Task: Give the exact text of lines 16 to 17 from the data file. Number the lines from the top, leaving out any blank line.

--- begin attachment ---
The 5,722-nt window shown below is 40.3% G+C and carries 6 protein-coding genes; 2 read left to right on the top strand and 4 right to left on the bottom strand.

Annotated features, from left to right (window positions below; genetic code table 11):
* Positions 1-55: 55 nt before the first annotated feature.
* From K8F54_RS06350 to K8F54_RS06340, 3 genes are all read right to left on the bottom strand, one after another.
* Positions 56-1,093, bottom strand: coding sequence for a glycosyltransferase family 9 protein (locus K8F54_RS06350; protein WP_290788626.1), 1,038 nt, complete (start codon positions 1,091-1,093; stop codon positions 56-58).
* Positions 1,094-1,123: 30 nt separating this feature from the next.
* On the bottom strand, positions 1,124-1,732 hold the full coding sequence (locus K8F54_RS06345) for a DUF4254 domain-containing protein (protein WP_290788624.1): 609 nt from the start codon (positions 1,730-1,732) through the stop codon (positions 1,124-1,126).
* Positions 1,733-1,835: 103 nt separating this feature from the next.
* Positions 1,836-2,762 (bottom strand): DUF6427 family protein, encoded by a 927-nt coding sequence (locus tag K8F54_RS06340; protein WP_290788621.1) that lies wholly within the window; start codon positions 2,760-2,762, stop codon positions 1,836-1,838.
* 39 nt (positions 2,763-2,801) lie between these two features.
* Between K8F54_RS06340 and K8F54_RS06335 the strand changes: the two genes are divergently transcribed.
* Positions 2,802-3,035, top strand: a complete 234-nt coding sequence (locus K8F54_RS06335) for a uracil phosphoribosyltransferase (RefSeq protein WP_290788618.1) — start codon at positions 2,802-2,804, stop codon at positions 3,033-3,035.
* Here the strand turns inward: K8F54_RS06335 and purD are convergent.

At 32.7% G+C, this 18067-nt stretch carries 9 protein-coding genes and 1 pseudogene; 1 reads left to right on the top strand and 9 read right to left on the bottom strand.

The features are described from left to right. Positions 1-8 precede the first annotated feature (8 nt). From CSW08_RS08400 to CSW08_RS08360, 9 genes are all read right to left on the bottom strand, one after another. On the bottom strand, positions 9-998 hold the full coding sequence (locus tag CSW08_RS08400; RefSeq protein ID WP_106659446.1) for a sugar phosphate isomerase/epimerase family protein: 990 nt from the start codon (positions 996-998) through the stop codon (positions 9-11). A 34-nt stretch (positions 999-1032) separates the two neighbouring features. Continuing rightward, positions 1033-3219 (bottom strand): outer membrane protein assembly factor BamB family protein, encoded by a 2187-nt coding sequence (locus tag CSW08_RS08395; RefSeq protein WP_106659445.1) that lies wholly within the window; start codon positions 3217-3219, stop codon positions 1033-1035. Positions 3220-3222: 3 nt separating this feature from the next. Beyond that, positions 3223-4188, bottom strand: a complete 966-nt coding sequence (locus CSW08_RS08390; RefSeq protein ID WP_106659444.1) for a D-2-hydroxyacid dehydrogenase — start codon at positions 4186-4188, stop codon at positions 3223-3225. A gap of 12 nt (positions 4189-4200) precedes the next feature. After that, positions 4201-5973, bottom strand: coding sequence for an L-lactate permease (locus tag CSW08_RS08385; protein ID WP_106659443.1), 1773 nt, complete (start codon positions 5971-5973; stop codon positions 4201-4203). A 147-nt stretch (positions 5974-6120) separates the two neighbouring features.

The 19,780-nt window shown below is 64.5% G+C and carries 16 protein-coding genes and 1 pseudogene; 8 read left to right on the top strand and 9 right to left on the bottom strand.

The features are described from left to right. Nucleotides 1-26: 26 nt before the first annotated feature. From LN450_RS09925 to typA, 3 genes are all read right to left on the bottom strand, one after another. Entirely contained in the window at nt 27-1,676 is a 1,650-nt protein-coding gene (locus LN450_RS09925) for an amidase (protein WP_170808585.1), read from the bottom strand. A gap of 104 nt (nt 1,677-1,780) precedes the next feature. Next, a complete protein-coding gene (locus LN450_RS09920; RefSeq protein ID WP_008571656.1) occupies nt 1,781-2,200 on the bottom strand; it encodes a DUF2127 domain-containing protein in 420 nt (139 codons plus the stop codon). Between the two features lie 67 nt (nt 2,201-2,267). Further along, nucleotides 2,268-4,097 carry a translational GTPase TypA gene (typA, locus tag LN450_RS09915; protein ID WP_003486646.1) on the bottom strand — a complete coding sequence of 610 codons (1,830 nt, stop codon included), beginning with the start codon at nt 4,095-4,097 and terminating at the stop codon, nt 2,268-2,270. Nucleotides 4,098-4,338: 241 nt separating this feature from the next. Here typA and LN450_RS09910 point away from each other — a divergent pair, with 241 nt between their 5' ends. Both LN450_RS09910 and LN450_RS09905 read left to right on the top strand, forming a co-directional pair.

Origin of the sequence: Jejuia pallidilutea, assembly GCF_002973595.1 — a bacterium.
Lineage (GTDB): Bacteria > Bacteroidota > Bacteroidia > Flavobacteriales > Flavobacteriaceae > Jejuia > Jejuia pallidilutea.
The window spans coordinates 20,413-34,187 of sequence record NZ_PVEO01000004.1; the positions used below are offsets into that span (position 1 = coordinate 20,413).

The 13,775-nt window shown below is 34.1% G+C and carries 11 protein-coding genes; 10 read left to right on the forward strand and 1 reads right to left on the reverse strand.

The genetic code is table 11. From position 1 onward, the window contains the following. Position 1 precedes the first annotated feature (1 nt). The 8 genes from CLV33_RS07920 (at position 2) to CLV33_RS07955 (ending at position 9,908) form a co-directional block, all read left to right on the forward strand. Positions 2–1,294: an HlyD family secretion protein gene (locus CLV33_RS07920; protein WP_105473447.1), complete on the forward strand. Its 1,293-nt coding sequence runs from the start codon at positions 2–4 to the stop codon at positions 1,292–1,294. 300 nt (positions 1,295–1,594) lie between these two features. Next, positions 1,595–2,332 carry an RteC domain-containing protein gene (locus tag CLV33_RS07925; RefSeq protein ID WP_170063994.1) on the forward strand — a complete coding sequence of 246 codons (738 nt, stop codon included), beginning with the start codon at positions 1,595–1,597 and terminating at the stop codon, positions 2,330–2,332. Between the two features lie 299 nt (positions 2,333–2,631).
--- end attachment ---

The 19,780-nt window shown below is 64.5% G+C and carries 16 protein-coding genes and 1 pseudogene; 8 read left to right on the top strand and 9 right to left on the bottom strand.

The features are described from left to right. Nucleotides 1-26: 26 nt before the first annotated feature. From LN450_RS09925 to typA, 3 genes are all read right to left on the bottom strand, one after another. Entirely contained in the window at nt 27-1,676 is a 1,650-nt protein-coding gene (locus LN450_RS09925) for an amidase (protein WP_170808585.1), read from the bottom strand. A gap of 104 nt (nt 1,677-1,780) precedes the next feature. Next, a complete protein-coding gene (locus LN450_RS09920; RefSeq protein ID WP_008571656.1) occupies nt 1,781-2,200 on the bottom strand; it encodes a DUF2127 domain-containing protein in 420 nt (139 codons plus the stop codon). Between the two features lie 67 nt (nt 2,201-2,267). Further along, nucleotides 2,268-4,097 carry a translational GTPase TypA gene (typA, locus tag LN450_RS09915; protein ID WP_003486646.1) on the bottom strand — a complete coding sequence of 610 codons (1,830 nt, stop codon included), beginning with the start codon at nt 4,095-4,097 and terminating at the stop codon, nt 2,268-2,270. Nucleotides 4,098-4,338: 241 nt separating this feature from the next. Here typA and LN450_RS09910 point away from each other — a divergent pair, with 241 nt between their 5' ends. Both LN450_RS09910 and LN450_RS09905 read left to right on the top strand, forming a co-directional pair.